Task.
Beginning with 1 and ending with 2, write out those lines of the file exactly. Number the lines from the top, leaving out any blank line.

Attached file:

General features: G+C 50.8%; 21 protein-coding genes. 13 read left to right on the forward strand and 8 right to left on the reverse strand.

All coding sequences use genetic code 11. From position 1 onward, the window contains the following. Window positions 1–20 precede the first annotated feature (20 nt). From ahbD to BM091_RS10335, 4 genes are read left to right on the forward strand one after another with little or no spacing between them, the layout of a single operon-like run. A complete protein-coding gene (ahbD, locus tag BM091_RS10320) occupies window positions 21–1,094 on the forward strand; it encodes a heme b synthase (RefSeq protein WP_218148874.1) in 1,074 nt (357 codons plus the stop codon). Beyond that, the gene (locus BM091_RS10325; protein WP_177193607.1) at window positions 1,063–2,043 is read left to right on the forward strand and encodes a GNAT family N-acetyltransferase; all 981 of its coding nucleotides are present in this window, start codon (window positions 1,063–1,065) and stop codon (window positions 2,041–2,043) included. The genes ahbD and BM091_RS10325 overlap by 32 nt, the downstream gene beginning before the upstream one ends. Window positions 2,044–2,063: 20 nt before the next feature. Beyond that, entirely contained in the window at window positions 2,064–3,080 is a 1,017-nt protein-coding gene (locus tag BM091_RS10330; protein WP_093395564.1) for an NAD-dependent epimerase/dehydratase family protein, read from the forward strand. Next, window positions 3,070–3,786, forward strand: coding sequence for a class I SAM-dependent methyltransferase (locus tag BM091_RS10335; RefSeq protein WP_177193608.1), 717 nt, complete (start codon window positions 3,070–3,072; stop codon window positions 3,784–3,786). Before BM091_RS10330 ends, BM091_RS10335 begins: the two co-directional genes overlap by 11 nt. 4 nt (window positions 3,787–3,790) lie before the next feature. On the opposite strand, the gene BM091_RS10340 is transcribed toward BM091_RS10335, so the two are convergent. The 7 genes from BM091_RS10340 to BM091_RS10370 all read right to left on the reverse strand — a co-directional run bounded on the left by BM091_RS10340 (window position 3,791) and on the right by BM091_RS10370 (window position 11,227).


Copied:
General features: G+C 50.8%; 21 protein-coding genes. 13 read left to right on the forward strand and 8 right to left on the reverse strand.

All coding sequences use genetic code 11. From position 1 onward, the window contains the following. Window positions 1–20 precede the first annotated feature (20 nt). From ahbD to BM091_RS10335, 4 genes are read left to right on the forward strand one after another with little or no spacing between them, the layout of a single operon-like run. A complete protein-coding gene (ahbD, locus tag BM091_RS10320) occupies window positions 21–1,094 on the forward strand; it encodes a heme b synthase (RefSeq protein WP_218148874.1) in 1,074 nt (357 codons plus the stop codon). Beyond that, the gene (locus BM091_RS10325; protein WP_177193607.1) at window positions 1,063–2,043 is read left to right on the forward strand and encodes a GNAT family N-acetyltransferase; all 981 of its coding nucleotides are present in this window, start codon (window positions 1,063–1,065) and stop codon (window positions 2,041–2,043) included. The genes ahbD and BM091_RS10325 overlap by 32 nt, the downstream gene beginning before the upstream one ends. Window positions 2,044–2,063: 20 nt before the next feature. Beyond that, entirely contained in the window at window positions 2,064–3,080 is a 1,017-nt protein-coding gene (locus tag BM091_RS10330; protein WP_093395564.1) for an NAD-dependent epimerase/dehydratase family protein, read from the forward strand. Next, window positions 3,070–3,786, forward strand: coding sequence for a class I SAM-dependent methyltransferase (locus tag BM091_RS10335; RefSeq protein WP_177193608.1), 717 nt, complete (start codon window positions 3,070–3,072; stop codon window positions 3,784–3,786). Before BM091_RS10330 ends, BM091_RS10335 begins: the two co-directional genes overlap by 11 nt. 4 nt (window positions 3,787–3,790) lie before the next feature. On the opposite strand, the gene BM091_RS10340 is transcribed toward BM091_RS10335, so the two are convergent. The 7 genes from BM091_RS10340 to BM091_RS10370 all read right to left on the reverse strand — a co-directional run bounded on the left by BM091_RS10340 (window position 3,791) and on the right by BM091_RS10370 (window position 11,227).